Vishnu Kanchi Temple History, Timings, Darshan, and Puja Details

Vishnu Kanchi Temple History, Timings, Darshan, and Puja Details

According to the Kamakshivilasam, Kanchi is referred to as Akasa Pitha, much as Chidambaram is known as Akasa kshetra. Kanchi, Akasa Pitha, is also mentioned in the Soubhagya Chintamani. Eleven verses in the Umasamhita discuss the Teertayatra (Pilgrimage) of the renowned Vyasa Rishi. When he went to Saptagodavari, Nandi, the Siva vehicle, cursed him, saying that his hands would always be that way. After a long journey, Vyasa followed Vishnu’s advice and arrived in Kanchi to worship Siva to get rid of the curse. Two stucco images can still be seen on the vimana of the Vyasa-Santasyaya temple, which is situated between Siva-Kanchi and Vishnu-Kanchı. The visits of the Sages to this Kanchi village are mentioned in the Markandeya Purana. The Kamakotipuri-Kanchi is associated with the sacred Kaveri river in the South by the Bhagavatha Purana, and the Srirangaam Sakti Tantras list Kanchā as one of the nation’s most significant Sakti Pitas. Out of 108 Sakti Pithas, or places of Devi worship, in India, according to the Mahalakshmi Tantra, 18 are significant. Three of these 18 are particularly significant: Kamarajapitha in Kanchā, the Pitha at Kamarupa, and the Pitha at Jalandhara. Much later, Sri Harsha narrates the existence of a Kanchian reigning prince in the Damayanti Swayamvara.

Vishnu Kanchi Temple History

Sri Varadaraja Perumal Temple

Satyavritakshetra, also known as Hastigiri. After the Yaga, Brahma received darshan from Lord Vishnu as he emerged from the fire carrying Sanka and Chakra. Using a mula bera crafted of Atti Wood, Brahma installed the bronze god and began the Utsavas (festival). This Utsava is referred to as Brahmotsava since Brahma himself performed it. Eventually, the elephant that was Indra’s travel assumed the shape of a hill, known as Hastigırı, which is home to the Varadaraja shrine (hasti meaning elephant, gırı meaning hill). According to another story, it is Attigirı because the idol was crafted from Attı or wood. Eventually, a stone sculpture that is currently being worshipped at the Garbhagriha took the place of this wooden idol.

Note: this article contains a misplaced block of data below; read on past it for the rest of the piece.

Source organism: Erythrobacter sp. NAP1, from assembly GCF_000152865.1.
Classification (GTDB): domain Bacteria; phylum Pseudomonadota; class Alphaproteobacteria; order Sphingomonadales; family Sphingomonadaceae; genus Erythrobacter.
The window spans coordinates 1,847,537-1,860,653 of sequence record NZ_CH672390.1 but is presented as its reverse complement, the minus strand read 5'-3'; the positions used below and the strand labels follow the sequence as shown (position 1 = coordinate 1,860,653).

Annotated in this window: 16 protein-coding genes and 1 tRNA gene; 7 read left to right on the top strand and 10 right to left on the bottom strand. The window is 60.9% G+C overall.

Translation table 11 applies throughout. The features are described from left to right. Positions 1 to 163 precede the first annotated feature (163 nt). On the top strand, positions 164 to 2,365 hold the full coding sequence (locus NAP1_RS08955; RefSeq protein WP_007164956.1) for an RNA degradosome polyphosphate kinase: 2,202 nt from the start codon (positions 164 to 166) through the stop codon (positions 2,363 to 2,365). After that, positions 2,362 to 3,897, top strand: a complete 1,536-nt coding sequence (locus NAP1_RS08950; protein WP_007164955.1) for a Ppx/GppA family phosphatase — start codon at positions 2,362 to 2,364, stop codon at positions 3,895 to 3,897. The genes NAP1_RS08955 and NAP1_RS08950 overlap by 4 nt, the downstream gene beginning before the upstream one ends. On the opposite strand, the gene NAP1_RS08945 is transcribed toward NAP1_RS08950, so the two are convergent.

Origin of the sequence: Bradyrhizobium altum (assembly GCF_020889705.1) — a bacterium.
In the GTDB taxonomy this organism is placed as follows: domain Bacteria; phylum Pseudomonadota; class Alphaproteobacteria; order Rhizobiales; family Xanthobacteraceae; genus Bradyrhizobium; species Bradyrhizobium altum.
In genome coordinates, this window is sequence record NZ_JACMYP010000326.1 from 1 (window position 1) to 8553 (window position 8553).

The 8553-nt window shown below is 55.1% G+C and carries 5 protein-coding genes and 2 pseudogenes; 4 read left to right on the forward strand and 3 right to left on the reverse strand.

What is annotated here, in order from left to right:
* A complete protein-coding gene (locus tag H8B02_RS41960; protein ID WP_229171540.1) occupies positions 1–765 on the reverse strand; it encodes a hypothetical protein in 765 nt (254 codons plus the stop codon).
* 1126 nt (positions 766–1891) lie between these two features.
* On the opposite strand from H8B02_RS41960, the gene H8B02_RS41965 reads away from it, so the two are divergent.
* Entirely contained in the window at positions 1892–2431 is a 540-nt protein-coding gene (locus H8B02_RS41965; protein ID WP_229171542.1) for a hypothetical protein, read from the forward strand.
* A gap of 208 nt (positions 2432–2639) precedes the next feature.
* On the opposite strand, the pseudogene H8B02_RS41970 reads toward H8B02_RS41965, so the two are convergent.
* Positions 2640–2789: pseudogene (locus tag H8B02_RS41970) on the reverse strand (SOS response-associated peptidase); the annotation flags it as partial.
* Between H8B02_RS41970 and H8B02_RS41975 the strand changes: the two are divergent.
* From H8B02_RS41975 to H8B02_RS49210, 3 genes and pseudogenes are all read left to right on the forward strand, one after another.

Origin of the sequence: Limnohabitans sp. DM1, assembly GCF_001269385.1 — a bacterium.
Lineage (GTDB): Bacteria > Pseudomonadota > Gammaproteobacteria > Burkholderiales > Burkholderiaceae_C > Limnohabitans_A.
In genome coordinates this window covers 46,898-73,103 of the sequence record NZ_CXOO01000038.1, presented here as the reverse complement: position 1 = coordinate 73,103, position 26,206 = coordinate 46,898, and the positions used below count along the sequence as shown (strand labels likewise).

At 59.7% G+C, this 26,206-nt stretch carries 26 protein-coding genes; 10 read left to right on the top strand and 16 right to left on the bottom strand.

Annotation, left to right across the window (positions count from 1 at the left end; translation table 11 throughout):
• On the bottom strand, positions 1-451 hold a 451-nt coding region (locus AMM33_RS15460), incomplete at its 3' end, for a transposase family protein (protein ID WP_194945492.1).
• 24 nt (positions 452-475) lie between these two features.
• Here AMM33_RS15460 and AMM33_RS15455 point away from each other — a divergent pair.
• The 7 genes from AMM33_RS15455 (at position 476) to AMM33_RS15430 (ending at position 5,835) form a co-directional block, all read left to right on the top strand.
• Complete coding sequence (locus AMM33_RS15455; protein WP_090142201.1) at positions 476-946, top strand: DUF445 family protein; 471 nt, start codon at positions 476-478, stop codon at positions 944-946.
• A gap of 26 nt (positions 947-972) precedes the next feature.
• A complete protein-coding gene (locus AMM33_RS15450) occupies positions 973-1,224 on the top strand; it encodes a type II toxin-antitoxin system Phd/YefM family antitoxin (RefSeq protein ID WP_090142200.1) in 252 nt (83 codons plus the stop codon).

Thus, we learn from this Sthalapurana that Brahma performed the fire of Yaga, whereupon the Lord Varadaraja, also known as Arulala Perumal, appeared and was housed in the temple. 

Ashta Bhuja Perumal Temple

Located next to Rangaswamy Tank, on the southern side of the main road, is a temple dedicated to Lord Vishnu, known as Ashta Bhuja Perumal (Lord with eight hands). Peyalvar and Thirumangaı alvar sing of this old temple. This lord has also been praised by Vedanta Desikar. The Pallava kıng Vaisameghan, also known as Nandivarman-II, is said to have worshipped in this temple, according to Thirumangai Alvar.

Deepa Prakasar Temple

With a Garbhagriha enshrining the main deity, Deepa Prakashar, also known as Vilakkoli Perumal, with consorts Sri Devi and Bhudevi on either side of the Lord, this temple faces west. The temple’s Ardhamandapa, mahamandapa, Antarala, and Garbhagriha are connected to the Pradakshina mandapa surrounding the main shrine. We refer to the Sikhara above the Garbhagriha as Sri-kara vimana.